What are my duties as executor?

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In the unfortunate event of death, the executor(s) named by a Will (liquidator in Quebec, see below) is charged with carrying out the final wishes of a deceased testator and administering the estate. The estate is, in general terms, all the money and property left behind by the testator. The executor(s) will be required to pool all the remaining assets of the deceased, pay any debts or taxes, and distribute the remainder in accordance with the Will.

Executor(s) have an obligation to administer the estate in a timely manner. Although there is no stated time period during which a trust must be administered, the common law presumes that an estate takes approximately one year to administer properly. This is known as the “Executor’s Year”. After the Executor’s Year, in some cases beneficiaries may be permitted to seek payment.

I have been named in a Will as an executor. Do I have to accept?

A person appointed by Will may decline to be an executor. However, if an appointee is considering declining the appointment, it is imperative for them not to begin administering the estate. Once an individual begins to act as an executor, a court order may be required in order for them to resign.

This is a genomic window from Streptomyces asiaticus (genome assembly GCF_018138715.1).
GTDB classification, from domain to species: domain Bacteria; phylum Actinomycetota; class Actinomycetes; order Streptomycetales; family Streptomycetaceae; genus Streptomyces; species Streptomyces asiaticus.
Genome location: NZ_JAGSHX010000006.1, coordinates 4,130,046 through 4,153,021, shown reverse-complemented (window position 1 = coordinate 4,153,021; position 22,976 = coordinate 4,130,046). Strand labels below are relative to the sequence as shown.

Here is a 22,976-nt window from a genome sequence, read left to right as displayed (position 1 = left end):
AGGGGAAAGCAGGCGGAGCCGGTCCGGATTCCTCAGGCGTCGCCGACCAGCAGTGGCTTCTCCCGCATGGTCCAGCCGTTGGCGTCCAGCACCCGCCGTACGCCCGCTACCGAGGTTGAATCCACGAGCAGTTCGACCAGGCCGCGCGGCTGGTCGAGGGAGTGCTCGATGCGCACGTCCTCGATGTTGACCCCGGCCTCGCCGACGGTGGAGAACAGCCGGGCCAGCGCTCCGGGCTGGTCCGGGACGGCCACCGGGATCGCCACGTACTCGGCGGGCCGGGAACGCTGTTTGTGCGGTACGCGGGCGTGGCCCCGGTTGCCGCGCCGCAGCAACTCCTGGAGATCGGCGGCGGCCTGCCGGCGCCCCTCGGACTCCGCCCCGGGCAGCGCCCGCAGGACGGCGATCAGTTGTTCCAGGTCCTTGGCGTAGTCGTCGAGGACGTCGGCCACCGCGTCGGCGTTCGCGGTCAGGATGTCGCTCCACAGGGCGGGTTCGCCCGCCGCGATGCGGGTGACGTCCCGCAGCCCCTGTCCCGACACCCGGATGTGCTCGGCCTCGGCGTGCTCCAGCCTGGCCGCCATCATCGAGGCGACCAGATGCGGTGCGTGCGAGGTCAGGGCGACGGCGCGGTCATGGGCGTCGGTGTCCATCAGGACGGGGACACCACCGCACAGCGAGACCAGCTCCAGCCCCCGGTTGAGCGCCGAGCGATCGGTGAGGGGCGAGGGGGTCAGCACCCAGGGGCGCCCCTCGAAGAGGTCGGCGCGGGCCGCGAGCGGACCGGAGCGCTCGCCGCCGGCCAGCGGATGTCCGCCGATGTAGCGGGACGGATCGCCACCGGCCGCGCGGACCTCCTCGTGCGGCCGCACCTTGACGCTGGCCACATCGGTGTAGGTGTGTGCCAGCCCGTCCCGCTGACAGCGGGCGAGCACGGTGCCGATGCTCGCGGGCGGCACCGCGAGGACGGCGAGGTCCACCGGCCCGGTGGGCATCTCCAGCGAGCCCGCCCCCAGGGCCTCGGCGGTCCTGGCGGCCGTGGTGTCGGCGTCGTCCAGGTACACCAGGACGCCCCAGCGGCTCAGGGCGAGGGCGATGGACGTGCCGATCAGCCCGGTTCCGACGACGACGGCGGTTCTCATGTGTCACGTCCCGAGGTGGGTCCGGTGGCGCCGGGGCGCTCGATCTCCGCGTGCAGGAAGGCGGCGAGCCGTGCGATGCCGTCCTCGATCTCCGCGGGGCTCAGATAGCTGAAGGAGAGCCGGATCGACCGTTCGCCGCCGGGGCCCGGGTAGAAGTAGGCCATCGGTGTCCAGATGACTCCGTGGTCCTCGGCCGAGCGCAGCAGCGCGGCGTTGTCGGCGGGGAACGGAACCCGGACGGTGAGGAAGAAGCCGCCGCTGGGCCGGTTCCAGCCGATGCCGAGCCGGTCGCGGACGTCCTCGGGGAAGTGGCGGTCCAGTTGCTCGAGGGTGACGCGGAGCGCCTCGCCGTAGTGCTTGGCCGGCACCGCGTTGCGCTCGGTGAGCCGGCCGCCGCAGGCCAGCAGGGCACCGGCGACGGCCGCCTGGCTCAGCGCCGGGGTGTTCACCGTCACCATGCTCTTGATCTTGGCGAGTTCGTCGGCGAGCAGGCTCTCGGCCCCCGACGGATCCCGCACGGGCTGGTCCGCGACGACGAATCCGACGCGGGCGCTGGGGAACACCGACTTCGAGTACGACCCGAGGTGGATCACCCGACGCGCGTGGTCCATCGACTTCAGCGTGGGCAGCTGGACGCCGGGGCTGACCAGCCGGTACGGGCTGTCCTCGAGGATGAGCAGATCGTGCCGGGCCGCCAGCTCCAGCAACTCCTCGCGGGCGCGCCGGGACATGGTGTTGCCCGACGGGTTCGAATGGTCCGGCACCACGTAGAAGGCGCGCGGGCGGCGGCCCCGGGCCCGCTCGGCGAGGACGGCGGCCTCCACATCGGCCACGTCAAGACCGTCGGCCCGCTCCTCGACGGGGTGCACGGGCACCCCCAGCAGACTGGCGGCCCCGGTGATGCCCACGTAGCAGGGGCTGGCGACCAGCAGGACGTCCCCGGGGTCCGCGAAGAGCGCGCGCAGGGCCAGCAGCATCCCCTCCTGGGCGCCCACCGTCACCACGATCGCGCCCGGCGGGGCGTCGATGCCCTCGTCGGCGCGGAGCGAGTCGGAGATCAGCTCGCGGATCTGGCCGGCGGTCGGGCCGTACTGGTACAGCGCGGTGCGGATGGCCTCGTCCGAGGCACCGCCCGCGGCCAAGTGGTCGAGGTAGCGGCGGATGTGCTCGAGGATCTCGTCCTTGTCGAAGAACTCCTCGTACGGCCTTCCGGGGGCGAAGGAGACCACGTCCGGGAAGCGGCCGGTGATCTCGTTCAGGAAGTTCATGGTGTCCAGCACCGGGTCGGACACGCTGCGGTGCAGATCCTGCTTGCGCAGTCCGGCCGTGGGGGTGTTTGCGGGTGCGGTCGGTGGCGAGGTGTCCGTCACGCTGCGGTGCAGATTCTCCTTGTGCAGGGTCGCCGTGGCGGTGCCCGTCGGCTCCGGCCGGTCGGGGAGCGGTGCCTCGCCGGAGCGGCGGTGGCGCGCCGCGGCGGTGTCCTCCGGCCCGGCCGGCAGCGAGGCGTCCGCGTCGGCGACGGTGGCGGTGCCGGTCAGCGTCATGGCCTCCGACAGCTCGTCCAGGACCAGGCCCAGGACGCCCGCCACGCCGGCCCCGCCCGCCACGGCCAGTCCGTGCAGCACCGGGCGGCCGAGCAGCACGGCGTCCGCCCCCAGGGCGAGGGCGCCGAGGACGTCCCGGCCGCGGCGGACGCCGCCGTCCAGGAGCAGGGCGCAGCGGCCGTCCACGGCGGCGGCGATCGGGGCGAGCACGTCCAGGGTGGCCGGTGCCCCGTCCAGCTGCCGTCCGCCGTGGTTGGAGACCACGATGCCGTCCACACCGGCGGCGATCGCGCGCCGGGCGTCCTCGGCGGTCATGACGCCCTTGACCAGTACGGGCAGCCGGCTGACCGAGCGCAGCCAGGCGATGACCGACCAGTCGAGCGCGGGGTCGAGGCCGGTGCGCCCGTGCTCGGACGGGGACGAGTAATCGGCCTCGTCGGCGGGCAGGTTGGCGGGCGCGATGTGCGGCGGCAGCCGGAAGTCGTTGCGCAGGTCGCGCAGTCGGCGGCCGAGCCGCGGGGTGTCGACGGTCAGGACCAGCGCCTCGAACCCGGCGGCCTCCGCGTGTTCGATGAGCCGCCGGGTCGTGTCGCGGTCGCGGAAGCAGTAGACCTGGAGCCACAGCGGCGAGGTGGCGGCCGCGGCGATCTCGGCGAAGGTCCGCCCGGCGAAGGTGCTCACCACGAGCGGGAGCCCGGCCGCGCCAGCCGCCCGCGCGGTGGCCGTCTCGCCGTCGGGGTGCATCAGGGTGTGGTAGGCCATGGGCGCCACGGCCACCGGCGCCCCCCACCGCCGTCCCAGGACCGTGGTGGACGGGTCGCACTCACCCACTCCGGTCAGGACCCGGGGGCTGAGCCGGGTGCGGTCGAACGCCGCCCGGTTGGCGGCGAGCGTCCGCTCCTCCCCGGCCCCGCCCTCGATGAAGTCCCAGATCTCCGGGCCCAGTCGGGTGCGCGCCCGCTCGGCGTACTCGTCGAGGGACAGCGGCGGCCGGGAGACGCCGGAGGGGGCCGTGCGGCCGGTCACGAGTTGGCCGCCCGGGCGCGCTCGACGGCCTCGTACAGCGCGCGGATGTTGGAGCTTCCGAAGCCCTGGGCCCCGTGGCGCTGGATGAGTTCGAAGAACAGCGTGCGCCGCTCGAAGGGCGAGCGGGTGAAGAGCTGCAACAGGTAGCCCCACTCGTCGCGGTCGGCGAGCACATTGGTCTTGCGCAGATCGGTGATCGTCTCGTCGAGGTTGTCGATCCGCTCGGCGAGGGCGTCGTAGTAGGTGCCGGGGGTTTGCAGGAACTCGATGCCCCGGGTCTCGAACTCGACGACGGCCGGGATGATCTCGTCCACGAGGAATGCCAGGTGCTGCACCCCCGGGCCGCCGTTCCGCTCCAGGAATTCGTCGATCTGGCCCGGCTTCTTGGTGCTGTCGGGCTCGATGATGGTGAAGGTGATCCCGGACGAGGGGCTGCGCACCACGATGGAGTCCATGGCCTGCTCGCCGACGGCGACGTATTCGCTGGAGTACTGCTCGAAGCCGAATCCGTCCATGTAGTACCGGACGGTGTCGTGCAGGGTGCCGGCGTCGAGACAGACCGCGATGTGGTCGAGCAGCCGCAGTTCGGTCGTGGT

What should I do next?

If a potential executor has not been named by Will as estate trustee, they will need to obtain a Grant of Administration or a Certificate of Appointment. If an executor is explicitly named by Will or has obtained a court order permitting them to administer the estate, they should begin by identifying anyone familiar with the business and private affairs of the deceased such as lawyers, accountants, business partners, etc.

A named executor can begin making funeral arrangements. The Will may outline funeral instructions or pre-paid plans. If the Will contains no requests, it is prudent to involve family members in decision-making, since they will likely have thoughts about the deceased’s funeral wishes, and may have wishes of their own.

If the estate is sizeable or complex, an advisor may be engaged to draft and review the probate paperwork. The ultimate responsibility for review and signing of probate paperwork lies with the executor, but the use of an advisor can simplify and expedite the process. The cost of any legal fees and taxes are deducted from the estate once the legal work is complete. A TEP can act as an advisor or assist in engaging, instructing, and comparing specialists.

Satisfying debts and obligations of the deceased

One of the key responsibilities of an executor is to ensure that any outstanding debts or obligations of a deceased are settled, including any outstanding tax obligations. People familiar with the deceased may provide some guidance on known debts. However, in order to give notice to any other potential creditors, a notice should be posted in a local newspaper and (if appropriate in the province) in the provincial gazette. The notice must provide the deceased’s name and a request for any potential creditors to come forward.

How do I obtain a death certificate?